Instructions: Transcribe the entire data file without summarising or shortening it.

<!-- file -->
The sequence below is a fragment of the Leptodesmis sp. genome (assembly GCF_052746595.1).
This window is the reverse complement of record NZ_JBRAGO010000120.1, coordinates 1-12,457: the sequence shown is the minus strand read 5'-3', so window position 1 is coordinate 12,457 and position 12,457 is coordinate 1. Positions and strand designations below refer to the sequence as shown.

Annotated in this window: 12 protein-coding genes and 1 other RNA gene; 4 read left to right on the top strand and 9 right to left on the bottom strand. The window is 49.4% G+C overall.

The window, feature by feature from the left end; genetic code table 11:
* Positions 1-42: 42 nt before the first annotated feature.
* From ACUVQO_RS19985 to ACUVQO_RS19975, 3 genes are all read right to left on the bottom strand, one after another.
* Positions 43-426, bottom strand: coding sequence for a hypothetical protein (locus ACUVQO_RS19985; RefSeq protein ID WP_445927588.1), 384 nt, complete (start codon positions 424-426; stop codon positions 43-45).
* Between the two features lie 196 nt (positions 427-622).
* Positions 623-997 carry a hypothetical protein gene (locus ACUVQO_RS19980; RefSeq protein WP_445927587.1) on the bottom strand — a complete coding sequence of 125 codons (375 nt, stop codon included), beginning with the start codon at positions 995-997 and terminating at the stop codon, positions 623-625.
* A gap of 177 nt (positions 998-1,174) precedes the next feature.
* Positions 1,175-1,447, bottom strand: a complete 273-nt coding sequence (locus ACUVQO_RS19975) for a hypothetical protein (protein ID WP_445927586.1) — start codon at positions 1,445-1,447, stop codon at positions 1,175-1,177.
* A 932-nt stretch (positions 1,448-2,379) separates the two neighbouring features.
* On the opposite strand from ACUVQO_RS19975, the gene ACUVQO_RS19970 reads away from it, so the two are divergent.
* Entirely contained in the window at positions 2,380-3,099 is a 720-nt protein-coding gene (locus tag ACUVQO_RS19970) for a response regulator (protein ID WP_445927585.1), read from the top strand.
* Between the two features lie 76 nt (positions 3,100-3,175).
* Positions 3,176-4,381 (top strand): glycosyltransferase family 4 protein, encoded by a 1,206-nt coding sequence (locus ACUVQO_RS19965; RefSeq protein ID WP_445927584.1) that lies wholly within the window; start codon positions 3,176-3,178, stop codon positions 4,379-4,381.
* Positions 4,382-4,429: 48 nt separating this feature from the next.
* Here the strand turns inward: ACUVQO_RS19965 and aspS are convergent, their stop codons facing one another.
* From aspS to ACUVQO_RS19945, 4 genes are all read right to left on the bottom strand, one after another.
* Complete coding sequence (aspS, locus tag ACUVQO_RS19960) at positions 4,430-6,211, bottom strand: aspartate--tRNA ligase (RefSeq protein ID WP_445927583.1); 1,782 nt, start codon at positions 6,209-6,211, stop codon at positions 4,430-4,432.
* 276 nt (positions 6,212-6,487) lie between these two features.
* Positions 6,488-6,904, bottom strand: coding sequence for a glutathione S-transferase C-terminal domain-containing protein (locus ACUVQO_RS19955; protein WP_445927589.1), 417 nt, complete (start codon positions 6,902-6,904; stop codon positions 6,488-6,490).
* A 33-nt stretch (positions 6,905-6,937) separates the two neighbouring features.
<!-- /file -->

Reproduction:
The sequence below is a fragment of the Leptodesmis sp. genome (assembly GCF_052746595.1).
This window is the reverse complement of record NZ_JBRAGO010000120.1, coordinates 1-12,457: the sequence shown is the minus strand read 5'-3', so window position 1 is coordinate 12,457 and position 12,457 is coordinate 1. Positions and strand designations below refer to the sequence as shown.

Annotated in this window: 12 protein-coding genes and 1 other RNA gene; 4 read left to right on the top strand and 9 right to left on the bottom strand. The window is 49.4% G+C overall.

The window, feature by feature from the left end; genetic code table 11:
* Positions 1-42: 42 nt before the first annotated feature.
* From ACUVQO_RS19985 to ACUVQO_RS19975, 3 genes are all read right to left on the bottom strand, one after another.
* Positions 43-426, bottom strand: coding sequence for a hypothetical protein (locus ACUVQO_RS19985; RefSeq protein ID WP_445927588.1), 384 nt, complete (start codon positions 424-426; stop codon positions 43-45).
* Between the two features lie 196 nt (positions 427-622).
* Positions 623-997 carry a hypothetical protein gene (locus ACUVQO_RS19980; RefSeq protein WP_445927587.1) on the bottom strand — a complete coding sequence of 125 codons (375 nt, stop codon included), beginning with the start codon at positions 995-997 and terminating at the stop codon, positions 623-625.
* A gap of 177 nt (positions 998-1,174) precedes the next feature.
* Positions 1,175-1,447, bottom strand: a complete 273-nt coding sequence (locus ACUVQO_RS19975) for a hypothetical protein (protein ID WP_445927586.1) — start codon at positions 1,445-1,447, stop codon at positions 1,175-1,177.
* A 932-nt stretch (positions 1,448-2,379) separates the two neighbouring features.
* On the opposite strand from ACUVQO_RS19975, the gene ACUVQO_RS19970 reads away from it, so the two are divergent.
* Entirely contained in the window at positions 2,380-3,099 is a 720-nt protein-coding gene (locus tag ACUVQO_RS19970) for a response regulator (protein ID WP_445927585.1), read from the top strand.
* Between the two features lie 76 nt (positions 3,100-3,175).
* Positions 3,176-4,381 (top strand): glycosyltransferase family 4 protein, encoded by a 1,206-nt coding sequence (locus ACUVQO_RS19965; RefSeq protein ID WP_445927584.1) that lies wholly within the window; start codon positions 3,176-3,178, stop codon positions 4,379-4,381.
* Positions 4,382-4,429: 48 nt separating this feature from the next.
* Here the strand turns inward: ACUVQO_RS19965 and aspS are convergent, their stop codons facing one another.
* From aspS to ACUVQO_RS19945, 4 genes are all read right to left on the bottom strand, one after another.
* Complete coding sequence (aspS, locus tag ACUVQO_RS19960) at positions 4,430-6,211, bottom strand: aspartate--tRNA ligase (RefSeq protein ID WP_445927583.1); 1,782 nt, start codon at positions 6,209-6,211, stop codon at positions 4,430-4,432.
* 276 nt (positions 6,212-6,487) lie between these two features.
* Positions 6,488-6,904, bottom strand: coding sequence for a glutathione S-transferase C-terminal domain-containing protein (locus ACUVQO_RS19955; protein WP_445927589.1), 417 nt, complete (start codon positions 6,902-6,904; stop codon positions 6,488-6,490).
* A 33-nt stretch (positions 6,905-6,937) separates the two neighbouring features.